Another day, another stellar global comparison for Australia.

Another day, another stellar global comparison for Australia.

The Credit Suisse Global Wealth Report has ranked us number one in the world for median adult wealth, like last year and the year before that. What's more, the report predicts Australia will keep top spot on that measure until at least the end of this decade.

But when it comes to average wealth, we're ranked number two behind Switzerland. So which is better – a higher median or a higher average?

A good illustration of the difference between the median and the average is what happens whenever the super-rich Bill Gates arrives at a crowded bar – the average wealth of the crowd soars but the median stays pretty much the same. Gates' arrival drags up the average wealth but does little to change the median – that is the wealth of the middle person if you lined up everyone in the bar from richest to poorest.

That makes the median the best figure for comparing the wealth of regular people in different countries because the number is not skewed by the very rich. 

"In this case the median is a better representation of the typical," Saul Eslake, chief economist at Bank of America Merrill Lynch, says. "The average, or mean, will be distorted by the very high numbers."

The difference between a country's median and average wealth is one rough indicator of how wealth is distributed across the population. The narrower the gap, the more evenly wealth is spread.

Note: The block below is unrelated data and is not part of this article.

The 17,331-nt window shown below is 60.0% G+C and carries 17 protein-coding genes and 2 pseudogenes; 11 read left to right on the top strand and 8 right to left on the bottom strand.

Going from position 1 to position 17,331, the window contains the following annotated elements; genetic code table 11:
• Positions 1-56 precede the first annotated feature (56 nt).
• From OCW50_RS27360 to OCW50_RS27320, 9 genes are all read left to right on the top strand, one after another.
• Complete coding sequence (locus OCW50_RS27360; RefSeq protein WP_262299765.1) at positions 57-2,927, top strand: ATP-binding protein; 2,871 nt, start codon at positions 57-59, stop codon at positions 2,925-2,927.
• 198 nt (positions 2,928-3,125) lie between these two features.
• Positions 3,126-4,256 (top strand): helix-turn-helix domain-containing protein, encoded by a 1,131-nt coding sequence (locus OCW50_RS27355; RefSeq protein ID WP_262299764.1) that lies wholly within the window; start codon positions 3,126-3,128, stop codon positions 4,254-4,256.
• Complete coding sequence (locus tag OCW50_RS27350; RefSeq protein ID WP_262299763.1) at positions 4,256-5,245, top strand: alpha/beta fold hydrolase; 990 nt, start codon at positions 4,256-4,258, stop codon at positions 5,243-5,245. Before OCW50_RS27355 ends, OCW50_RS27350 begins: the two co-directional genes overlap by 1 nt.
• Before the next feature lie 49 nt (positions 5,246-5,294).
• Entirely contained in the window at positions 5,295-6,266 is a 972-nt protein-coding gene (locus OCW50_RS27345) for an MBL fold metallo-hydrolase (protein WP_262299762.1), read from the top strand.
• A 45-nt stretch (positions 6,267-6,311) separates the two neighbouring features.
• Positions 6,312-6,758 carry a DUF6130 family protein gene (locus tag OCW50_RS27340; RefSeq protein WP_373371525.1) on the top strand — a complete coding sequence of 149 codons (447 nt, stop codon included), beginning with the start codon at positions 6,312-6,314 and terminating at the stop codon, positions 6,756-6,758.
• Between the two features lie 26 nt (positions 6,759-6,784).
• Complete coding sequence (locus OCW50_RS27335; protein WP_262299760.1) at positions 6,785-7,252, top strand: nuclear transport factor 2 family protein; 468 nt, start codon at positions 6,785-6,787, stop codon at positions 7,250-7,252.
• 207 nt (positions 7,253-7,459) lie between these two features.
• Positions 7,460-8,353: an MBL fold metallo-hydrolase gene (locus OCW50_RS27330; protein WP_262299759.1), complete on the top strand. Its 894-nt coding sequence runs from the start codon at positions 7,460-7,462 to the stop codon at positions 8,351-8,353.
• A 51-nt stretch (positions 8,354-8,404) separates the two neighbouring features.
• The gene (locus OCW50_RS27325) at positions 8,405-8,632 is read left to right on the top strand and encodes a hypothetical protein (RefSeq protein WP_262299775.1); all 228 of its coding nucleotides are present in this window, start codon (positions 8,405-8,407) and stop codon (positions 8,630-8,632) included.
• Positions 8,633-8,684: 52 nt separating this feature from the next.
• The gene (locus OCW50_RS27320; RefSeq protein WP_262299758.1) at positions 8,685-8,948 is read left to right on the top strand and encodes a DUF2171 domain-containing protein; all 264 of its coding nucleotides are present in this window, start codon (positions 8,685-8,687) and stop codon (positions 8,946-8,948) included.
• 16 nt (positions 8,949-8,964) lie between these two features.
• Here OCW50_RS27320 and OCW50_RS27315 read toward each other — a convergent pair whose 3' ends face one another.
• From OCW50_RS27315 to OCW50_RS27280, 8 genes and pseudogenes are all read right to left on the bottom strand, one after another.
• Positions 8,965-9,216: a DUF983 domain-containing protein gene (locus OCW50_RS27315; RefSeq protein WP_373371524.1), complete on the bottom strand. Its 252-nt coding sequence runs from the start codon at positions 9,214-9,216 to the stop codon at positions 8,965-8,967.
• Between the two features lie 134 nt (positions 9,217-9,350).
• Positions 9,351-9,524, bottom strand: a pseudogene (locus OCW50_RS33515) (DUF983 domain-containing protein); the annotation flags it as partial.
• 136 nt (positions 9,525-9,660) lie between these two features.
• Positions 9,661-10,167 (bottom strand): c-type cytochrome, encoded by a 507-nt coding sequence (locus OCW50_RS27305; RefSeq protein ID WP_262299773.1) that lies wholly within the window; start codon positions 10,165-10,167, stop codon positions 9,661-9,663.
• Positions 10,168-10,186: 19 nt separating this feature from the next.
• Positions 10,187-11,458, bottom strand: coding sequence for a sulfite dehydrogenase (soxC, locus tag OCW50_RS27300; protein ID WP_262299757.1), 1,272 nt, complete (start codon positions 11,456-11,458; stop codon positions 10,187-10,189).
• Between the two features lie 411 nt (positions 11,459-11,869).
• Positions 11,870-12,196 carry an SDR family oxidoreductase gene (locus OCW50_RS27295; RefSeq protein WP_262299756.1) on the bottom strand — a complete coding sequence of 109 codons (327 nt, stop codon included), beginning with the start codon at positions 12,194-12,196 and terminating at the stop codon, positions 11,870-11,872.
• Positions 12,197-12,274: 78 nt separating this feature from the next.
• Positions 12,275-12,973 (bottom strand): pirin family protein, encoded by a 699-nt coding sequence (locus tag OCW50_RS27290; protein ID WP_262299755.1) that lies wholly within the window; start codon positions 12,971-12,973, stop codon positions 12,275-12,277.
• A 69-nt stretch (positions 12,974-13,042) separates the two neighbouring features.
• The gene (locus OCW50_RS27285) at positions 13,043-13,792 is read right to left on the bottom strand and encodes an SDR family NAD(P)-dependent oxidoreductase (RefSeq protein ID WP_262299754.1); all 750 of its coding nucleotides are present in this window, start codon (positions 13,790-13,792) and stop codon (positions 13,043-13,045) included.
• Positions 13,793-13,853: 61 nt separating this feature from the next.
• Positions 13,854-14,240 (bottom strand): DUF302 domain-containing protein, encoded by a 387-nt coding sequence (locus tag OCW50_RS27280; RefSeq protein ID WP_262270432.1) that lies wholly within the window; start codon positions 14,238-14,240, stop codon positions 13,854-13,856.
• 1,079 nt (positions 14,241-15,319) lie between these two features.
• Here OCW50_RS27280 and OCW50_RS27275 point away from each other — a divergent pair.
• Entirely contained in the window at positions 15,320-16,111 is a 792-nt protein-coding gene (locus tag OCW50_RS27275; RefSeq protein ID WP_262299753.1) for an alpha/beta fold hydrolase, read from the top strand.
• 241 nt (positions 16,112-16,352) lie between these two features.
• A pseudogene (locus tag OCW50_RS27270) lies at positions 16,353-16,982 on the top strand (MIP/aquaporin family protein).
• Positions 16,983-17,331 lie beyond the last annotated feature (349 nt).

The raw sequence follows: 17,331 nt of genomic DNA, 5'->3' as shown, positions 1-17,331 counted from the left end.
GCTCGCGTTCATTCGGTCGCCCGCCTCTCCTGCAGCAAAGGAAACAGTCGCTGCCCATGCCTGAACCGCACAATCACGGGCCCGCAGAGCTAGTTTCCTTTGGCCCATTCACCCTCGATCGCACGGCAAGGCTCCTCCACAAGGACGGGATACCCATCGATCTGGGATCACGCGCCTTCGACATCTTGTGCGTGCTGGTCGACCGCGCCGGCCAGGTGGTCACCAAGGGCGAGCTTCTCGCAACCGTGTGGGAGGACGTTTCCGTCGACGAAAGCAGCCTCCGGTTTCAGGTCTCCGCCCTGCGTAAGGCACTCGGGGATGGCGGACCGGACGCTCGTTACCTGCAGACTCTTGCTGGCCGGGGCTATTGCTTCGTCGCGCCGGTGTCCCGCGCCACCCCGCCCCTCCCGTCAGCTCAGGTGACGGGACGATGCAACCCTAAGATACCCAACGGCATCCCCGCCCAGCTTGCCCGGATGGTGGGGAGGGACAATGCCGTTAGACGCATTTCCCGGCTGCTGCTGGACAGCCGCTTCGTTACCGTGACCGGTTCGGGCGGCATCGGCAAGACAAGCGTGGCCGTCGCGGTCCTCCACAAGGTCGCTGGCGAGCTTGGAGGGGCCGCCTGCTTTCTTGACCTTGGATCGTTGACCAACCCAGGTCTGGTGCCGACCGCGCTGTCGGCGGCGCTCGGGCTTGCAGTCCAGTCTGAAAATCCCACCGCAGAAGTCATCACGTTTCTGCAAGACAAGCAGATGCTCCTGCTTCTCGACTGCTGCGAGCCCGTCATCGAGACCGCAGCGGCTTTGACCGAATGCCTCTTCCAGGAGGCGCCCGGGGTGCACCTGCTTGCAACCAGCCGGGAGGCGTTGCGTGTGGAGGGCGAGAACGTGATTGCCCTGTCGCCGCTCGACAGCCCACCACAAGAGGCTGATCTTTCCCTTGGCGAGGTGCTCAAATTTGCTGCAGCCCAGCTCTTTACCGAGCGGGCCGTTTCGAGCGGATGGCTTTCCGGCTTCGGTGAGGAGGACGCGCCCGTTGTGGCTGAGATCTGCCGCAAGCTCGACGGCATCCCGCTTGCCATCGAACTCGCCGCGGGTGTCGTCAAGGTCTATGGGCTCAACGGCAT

In the United States, a country with a relatively high level of inequality, the median adult wealth (US$53,352) was just 15 per cent of the average ($347,845). But that gap was much narrower in Australia, where the median adult wealth (US$225,337) was 52 per cent of the average ($430,777). In fact, the gap between Australia's median and average wealth was the smallest among 15 nations featured in one section of the Credit Suisse report.

Australia's number one world ranking for median adult wealth follows a number two ranking, behind Norway, on a more meaningful measure – the United Nations Human Development Index, which rates countries according to health, education and income. That result puts Australian society at the vanguard of human development.

Australians can also expect to live longer than almost everyone else. The most recent UN data shows life expectancy at birth in Australia has reached 82.5 years – the fourth longest in the world behind Japan (83.6), Hong Kong (83.4) and Switzerland (82.6). Australia's life expectancy at birth is 3.6 years longer than in America, 14.5 years longer than in Russia and more than 30 years longer than in some African countries.

But these achievements haven't yet made us the world's happiest place. The latest World Happiness Report, published by the UN's Sustainable Development Solutions Network, ranked Australia 10th.

Source: In the Sydney Morning
Matt Wade: Senior /writer

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